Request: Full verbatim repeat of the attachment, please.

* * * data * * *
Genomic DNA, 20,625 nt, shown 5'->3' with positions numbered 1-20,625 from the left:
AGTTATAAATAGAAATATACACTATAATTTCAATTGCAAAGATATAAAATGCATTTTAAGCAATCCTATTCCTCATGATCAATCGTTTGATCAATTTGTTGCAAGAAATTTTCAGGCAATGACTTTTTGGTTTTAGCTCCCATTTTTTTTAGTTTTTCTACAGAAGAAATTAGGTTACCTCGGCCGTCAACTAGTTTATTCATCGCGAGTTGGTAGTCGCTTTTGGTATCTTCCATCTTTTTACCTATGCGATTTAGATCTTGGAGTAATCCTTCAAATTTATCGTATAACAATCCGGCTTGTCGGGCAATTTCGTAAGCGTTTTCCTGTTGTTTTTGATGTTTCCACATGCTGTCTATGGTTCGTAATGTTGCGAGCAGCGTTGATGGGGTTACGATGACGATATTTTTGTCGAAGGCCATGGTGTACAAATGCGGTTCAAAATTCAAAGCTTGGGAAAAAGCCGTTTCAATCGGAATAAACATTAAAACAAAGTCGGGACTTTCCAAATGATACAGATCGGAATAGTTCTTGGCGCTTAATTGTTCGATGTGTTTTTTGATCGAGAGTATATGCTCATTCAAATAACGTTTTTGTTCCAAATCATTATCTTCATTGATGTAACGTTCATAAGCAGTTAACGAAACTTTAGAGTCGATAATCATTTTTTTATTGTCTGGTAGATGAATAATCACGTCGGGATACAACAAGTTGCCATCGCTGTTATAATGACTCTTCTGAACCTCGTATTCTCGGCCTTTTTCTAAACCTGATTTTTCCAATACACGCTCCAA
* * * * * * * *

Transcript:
Genomic DNA, 20,625 nt, shown 5'->3' with positions numbered 1-20,625 from the left:
AGTTATAAATAGAAATATACACTATAATTTCAATTGCAAAGATATAAAATGCATTTTAAGCAATCCTATTCCTCATGATCAATCGTTTGATCAATTTGTTGCAAGAAATTTTCAGGCAATGACTTTTTGGTTTTAGCTCCCATTTTTTTTAGTTTTTCTACAGAAGAAATTAGGTTACCTCGGCCGTCAACTAGTTTATTCATCGCGAGTTGGTAGTCGCTTTTGGTATCTTCCATCTTTTTACCTATGCGATTTAGATCTTGGAGTAATCCTTCAAATTTATCGTATAACAATCCGGCTTGTCGGGCAATTTCGTAAGCGTTTTCCTGTTGTTTTTGATGTTTCCACATGCTGTCTATGGTTCGTAATGTTGCGAGCAGCGTTGATGGGGTTACGATGACGATATTTTTGTCGAAGGCCATGGTGTACAAATGCGGTTCAAAATTCAAAGCTTGGGAAAAAGCCGTTTCAATCGGAATAAACATTAAAACAAAGTCGGGACTTTCCAAATGATACAGATCGGAATAGTTCTTGGCGCTTAATTGTTCGATGTGTTTTTTGATCGAGAGTATATGCTCATTCAAATAACGTTTTTGTTCCAAATCATTATCTTCATTGATGTAACGTTCATAAGCAGTTAACGAAACTTTAGAGTCGATAATCATTTTTTTATTGTCTGGTAGATGAATAATCACGTCGGGATACAACAAGTTGCCATCGCTGTTATAATGACTCTTCTGAACCTCGTATTCTCGGCCTTTTTCTAAACCTGATTTTTCCAATACACGCTCCAA